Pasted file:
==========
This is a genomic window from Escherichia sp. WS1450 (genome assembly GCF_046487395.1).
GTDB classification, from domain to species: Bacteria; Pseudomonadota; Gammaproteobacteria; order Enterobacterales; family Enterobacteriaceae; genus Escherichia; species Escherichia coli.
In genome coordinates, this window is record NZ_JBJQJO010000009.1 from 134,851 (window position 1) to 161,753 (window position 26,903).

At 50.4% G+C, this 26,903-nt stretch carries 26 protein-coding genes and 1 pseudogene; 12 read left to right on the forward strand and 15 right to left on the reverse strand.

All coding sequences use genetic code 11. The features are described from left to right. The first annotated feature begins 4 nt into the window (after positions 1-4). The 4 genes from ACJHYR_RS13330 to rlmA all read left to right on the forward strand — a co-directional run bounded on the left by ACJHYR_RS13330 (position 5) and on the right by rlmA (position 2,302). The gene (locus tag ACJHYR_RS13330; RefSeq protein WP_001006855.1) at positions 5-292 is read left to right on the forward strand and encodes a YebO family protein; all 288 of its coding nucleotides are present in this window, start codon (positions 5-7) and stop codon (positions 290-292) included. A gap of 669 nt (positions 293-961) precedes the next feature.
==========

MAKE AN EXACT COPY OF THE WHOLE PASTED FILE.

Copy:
This is a genomic window from Escherichia sp. WS1450 (genome assembly GCF_046487395.1).
GTDB classification, from domain to species: Bacteria; Pseudomonadota; Gammaproteobacteria; order Enterobacterales; family Enterobacteriaceae; genus Escherichia; species Escherichia coli.
In genome coordinates, this window is record NZ_JBJQJO010000009.1 from 134,851 (window position 1) to 161,753 (window position 26,903).

At 50.4% G+C, this 26,903-nt stretch carries 26 protein-coding genes and 1 pseudogene; 12 read left to right on the forward strand and 15 right to left on the reverse strand.

All coding sequences use genetic code 11. The features are described from left to right. The first annotated feature begins 4 nt into the window (after positions 1-4). The 4 genes from ACJHYR_RS13330 to rlmA all read left to right on the forward strand — a co-directional run bounded on the left by ACJHYR_RS13330 (position 5) and on the right by rlmA (position 2,302). The gene (locus tag ACJHYR_RS13330; RefSeq protein WP_001006855.1) at positions 5-292 is read left to right on the forward strand and encodes a YebO family protein; all 288 of its coding nucleotides are present in this window, start codon (positions 5-7) and stop codon (positions 290-292) included. A gap of 669 nt (positions 293-961) precedes the next feature.